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The end of ISIS? Experts warn the terror group is still a 'serious global threat'

Islamic State's days of territorial gains and military wins in Iraq and Syria might be over as the last vestiges of territory are won back from the self- proclaimed caliphate, but international experts are warning that any hopes that the group is gone and forgotten are premature and misguided.

The U.K.'s minister of state for the Middle East and North Africa said Thursday that even as ISIS crumbles, its influence remains strong.

"There's no doubt that the threat to us all continues to grow," Alastair Burt said Thursday, speaking at a counterterrorism conference hosted by U.K.-based defense and security think tank, the Royal United Services Institute (RUSI).

"Even as we see Daesh (ISIS) push back on the physical battlefield, we know that they will continue to pose a threat in the region. We also know that the battle of ideas is far from won, Daesh is still capable of inspiring people to carry out attacks in its name and, as such, it remains a serious global threat," he said.

"We've seen tragic evidence of this on the continent, in the U.S. and here in the U.K., with five deadly terrorist attacks this year alone," he added.

Gilles de Kerchove, the EU's counter-terrorism coordinator, agreed that the violent terror group was likely to be defeated soon but the reasons for its creation, which go back into the early 2000s but evolved to counter Syrian President Bashar Assad's regime in recent years, had not been addressed.

"If we don't address the grievances which led to the creation of Daesh - Sunni grievances against sectarian Shia policies – and state violence from Assad, we're likely to see the resurgence of something that could be Daesh 2.0," De Kerchove told the RUSI conference.

Not gone, and not forgotten

The so-called Islamic State is largely made up of Sunni militants from Iraq and Syria but has drawn jihadi fighters from across the Muslim world and Europe. There is increasingly positive noise that the group, which has controlled swathes of Iraq and Syria amid governmental and regional instability, is soon to be defeated.

Syrian and Iraqi government forces and disparate rebel groups, particularly in Syria, have fought to reclaim territories lost to ISIS over the last few years as it attempted to spread a caliphate – a state governed by a strict interpretation of Islam.

Iraqi rapid response forces flash victory signs during a fight with Islamic State militants in the district of Cokjaly in southern Mosul.
Alaa Al-Marjani | Reuters
Iraqi rapid response forces flash victory signs during a fight with Islamic State militants in the district of Cokjaly in southern Mosul.

The tide has turned more strongly against ISIS this year, however, with the group losing Raqqa (in Syria), Mosul (in Iraq) and numerous other strongholds to such an extent that Iranian President Hassan Rouhani made the bold move Tuesday of declaring the defeat of Islamic State.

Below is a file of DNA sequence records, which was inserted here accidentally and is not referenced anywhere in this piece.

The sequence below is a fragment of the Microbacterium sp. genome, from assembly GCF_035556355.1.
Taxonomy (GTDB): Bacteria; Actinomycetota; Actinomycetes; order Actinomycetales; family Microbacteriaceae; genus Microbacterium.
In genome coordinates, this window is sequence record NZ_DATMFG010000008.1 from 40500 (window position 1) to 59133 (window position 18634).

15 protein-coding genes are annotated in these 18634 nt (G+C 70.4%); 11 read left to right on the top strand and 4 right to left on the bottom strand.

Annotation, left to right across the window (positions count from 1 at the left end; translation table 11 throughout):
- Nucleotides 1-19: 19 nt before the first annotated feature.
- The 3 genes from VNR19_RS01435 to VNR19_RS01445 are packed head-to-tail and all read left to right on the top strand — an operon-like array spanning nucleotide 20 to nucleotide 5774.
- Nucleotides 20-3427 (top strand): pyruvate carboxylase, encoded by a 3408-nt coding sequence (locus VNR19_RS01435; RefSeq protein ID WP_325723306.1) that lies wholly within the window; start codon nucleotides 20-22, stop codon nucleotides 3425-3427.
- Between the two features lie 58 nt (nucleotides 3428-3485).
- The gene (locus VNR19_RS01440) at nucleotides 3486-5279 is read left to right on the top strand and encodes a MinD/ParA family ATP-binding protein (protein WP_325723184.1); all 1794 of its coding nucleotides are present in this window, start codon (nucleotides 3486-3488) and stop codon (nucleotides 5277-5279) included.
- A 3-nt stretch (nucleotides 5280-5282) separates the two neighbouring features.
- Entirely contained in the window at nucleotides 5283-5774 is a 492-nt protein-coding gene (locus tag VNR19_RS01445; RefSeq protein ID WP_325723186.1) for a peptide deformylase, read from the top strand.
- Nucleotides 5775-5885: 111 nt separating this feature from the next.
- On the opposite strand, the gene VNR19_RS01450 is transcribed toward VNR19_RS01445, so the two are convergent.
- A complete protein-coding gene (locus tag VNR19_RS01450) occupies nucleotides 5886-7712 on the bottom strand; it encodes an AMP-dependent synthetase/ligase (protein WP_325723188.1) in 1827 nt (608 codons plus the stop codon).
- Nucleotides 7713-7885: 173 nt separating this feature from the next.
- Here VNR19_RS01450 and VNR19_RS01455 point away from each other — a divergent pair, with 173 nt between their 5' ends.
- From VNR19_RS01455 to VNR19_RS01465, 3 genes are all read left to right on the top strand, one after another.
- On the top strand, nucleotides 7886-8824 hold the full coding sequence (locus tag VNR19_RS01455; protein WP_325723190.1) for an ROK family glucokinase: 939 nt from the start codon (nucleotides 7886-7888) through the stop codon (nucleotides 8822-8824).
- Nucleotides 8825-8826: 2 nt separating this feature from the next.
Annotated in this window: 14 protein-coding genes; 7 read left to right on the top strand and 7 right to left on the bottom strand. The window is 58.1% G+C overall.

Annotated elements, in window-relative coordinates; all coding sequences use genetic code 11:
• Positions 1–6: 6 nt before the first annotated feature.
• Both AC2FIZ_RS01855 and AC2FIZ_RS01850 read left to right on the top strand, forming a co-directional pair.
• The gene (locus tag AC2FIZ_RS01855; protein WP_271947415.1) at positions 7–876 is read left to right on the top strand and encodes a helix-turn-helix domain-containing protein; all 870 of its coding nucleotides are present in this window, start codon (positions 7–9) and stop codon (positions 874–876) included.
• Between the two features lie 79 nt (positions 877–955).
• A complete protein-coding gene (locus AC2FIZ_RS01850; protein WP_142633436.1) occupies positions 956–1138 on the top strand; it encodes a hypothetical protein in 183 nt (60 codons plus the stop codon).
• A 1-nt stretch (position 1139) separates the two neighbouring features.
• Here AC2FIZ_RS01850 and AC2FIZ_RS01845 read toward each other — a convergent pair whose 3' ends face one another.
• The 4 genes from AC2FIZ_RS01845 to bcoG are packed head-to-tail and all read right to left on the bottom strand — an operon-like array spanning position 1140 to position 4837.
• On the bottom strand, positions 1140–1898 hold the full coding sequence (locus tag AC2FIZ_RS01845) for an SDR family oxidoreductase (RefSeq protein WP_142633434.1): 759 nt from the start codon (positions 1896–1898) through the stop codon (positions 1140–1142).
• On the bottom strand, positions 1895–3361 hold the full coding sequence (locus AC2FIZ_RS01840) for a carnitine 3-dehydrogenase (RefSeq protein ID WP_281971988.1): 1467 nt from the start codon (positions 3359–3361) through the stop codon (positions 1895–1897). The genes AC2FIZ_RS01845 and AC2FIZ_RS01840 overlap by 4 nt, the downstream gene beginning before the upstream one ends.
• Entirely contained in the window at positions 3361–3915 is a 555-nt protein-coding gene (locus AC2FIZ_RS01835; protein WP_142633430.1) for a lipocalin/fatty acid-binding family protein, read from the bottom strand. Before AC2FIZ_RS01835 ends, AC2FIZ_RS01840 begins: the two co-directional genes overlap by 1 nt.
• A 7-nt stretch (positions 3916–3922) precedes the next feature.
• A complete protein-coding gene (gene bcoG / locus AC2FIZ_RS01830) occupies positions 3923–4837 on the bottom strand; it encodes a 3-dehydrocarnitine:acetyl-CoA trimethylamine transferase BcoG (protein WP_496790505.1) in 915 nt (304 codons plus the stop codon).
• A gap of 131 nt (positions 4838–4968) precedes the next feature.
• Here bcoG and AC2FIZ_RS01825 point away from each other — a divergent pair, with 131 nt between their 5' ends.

He thanked those who had fought against ISIS in Syria and Iraq for helping to "put an end to a group that did not bring anything for us but evil, misery, destruction, murder and savagery."

In addition, on Thursday, Iraqi forces launched an operation to clear the desert bordering Syria of Islamic State militants, calling it a final campaign to clear the group from Iraqi territory. Iraqi Prime Minister Haider al-Abadi was cautious earlier this week, saying he'd only declare that ISIS had been defeated once its militants were dispelled from the desert.

Shiraz Maher, deputy director of The International Centre for the Study of Radicalisation and Political Violence (ICSR) at King's College London, had a similar view.

"I don't think we're anywhere near looking at an after-Daesh reality. Daesh is here, it's very much remaining as a player on the ground," he told the RUSI conference.

"It is now reverting to type – this was a group that emerged from being insurgency to a protest state and it's now pulling back to what it knows best. It will slip back into the deserts ready to regroup, to return and to fight another day," he said.

Sleeper cells

With martyrdom a key factor of Islamic State's jihadist ideology (drawing on the concept of a "holy war"), many of the group's fighters are expected to die in the last battles for territorial control.

Some, however, are expected to go underground and reconvene in so-called "sleeper cells" in their countries of origin, although the number of both cells and returning fighters is unknown.

The EU's De Kerchove said that he expected a "trickle" of ISIS fighters flowing back to Europe and that there were still "cells" already within the continent. "For those who do return we need to spot them at the border," he said.

An undated photograph of a man described as Abdelhamid Abaaoud that was published in the Islamic State's online magazine Dabiq and posted on a social media website.